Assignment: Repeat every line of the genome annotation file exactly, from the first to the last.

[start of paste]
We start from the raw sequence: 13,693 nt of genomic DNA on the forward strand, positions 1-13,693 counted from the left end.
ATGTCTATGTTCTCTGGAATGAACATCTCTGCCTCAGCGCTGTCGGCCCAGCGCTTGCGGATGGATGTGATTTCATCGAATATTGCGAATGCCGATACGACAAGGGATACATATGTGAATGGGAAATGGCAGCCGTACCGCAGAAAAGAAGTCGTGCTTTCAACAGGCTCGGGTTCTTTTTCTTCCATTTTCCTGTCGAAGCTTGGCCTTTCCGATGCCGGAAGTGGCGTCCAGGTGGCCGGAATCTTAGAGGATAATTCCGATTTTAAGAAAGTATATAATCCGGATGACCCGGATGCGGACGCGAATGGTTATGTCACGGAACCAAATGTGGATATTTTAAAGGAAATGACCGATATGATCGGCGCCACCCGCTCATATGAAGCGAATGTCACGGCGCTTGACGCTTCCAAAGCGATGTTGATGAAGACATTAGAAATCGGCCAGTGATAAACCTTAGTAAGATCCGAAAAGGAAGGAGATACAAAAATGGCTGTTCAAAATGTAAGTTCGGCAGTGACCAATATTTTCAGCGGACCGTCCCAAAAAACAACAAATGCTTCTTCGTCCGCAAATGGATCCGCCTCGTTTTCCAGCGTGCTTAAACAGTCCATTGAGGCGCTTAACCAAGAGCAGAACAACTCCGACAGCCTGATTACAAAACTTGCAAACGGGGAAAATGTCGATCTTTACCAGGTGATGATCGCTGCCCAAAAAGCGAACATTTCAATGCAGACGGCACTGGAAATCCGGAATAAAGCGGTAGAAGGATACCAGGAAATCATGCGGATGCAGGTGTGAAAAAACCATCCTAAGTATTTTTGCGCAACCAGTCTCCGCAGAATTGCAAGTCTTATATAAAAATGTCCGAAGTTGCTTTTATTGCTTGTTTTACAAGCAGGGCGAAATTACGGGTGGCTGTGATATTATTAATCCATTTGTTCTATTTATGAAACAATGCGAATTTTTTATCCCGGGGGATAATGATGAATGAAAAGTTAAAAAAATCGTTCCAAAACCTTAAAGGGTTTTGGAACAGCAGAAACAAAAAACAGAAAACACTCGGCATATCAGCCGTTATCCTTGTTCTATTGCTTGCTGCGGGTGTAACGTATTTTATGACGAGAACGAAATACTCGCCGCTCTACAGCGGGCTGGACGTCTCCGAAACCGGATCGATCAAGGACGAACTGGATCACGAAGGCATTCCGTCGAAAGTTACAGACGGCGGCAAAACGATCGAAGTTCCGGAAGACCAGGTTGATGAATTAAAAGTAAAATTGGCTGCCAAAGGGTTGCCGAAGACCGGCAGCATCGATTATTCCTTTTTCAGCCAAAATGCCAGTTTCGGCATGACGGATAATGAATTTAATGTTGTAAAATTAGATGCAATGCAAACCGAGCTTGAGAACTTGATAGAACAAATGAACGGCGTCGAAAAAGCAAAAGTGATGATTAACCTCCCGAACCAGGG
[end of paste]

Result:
We start from the raw sequence: 13,693 nt of genomic DNA on the forward strand, positions 1-13,693 counted from the left end.
ATGTCTATGTTCTCTGGAATGAACATCTCTGCCTCAGCGCTGTCGGCCCAGCGCTTGCGGATGGATGTGATTTCATCGAATATTGCGAATGCCGATACGACAAGGGATACATATGTGAATGGGAAATGGCAGCCGTACCGCAGAAAAGAAGTCGTGCTTTCAACAGGCTCGGGTTCTTTTTCTTCCATTTTCCTGTCGAAGCTTGGCCTTTCCGATGCCGGAAGTGGCGTCCAGGTGGCCGGAATCTTAGAGGATAATTCCGATTTTAAGAAAGTATATAATCCGGATGACCCGGATGCGGACGCGAATGGTTATGTCACGGAACCAAATGTGGATATTTTAAAGGAAATGACCGATATGATCGGCGCCACCCGCTCATATGAAGCGAATGTCACGGCGCTTGACGCTTCCAAAGCGATGTTGATGAAGACATTAGAAATCGGCCAGTGATAAACCTTAGTAAGATCCGAAAAGGAAGGAGATACAAAAATGGCTGTTCAAAATGTAAGTTCGGCAGTGACCAATATTTTCAGCGGACCGTCCCAAAAAACAACAAATGCTTCTTCGTCCGCAAATGGATCCGCCTCGTTTTCCAGCGTGCTTAAACAGTCCATTGAGGCGCTTAACCAAGAGCAGAACAACTCCGACAGCCTGATTACAAAACTTGCAAACGGGGAAAATGTCGATCTTTACCAGGTGATGATCGCTGCCCAAAAAGCGAACATTTCAATGCAGACGGCACTGGAAATCCGGAATAAAGCGGTAGAAGGATACCAGGAAATCATGCGGATGCAGGTGTGAAAAAACCATCCTAAGTATTTTTGCGCAACCAGTCTCCGCAGAATTGCAAGTCTTATATAAAAATGTCCGAAGTTGCTTTTATTGCTTGTTTTACAAGCAGGGCGAAATTACGGGTGGCTGTGATATTATTAATCCATTTGTTCTATTTATGAAACAATGCGAATTTTTTATCCCGGGGGATAATGATGAATGAAAAGTTAAAAAAATCGTTCCAAAACCTTAAAGGGTTTTGGAACAGCAGAAACAAAAAACAGAAAACACTCGGCATATCAGCCGTTATCCTTGTTCTATTGCTTGCTGCGGGTGTAACGTATTTTATGACGAGAACGAAATACTCGCCGCTCTACAGCGGGCTGGACGTCTCCGAAACCGGATCGATCAAGGACGAACTGGATCACGAAGGCATTCCGTCGAAAGTTACAGACGGCGGCAAAACGATCGAAGTTCCGGAAGACCAGGTTGATGAATTAAAAGTAAAATTGGCTGCCAAAGGGTTGCCGAAGACCGGCAGCATCGATTATTCCTTTTTCAGCCAAAATGCCAGTTTCGGCATGACGGATAATGAATTTAATGTTGTAAAATTAGATGCAATGCAAACCGAGCTTGAGAACTTGATAGAACAAATGAACGGCGTCGAAAAAGCAAAAGTGATGATTAACCTCCCGAACCAGGG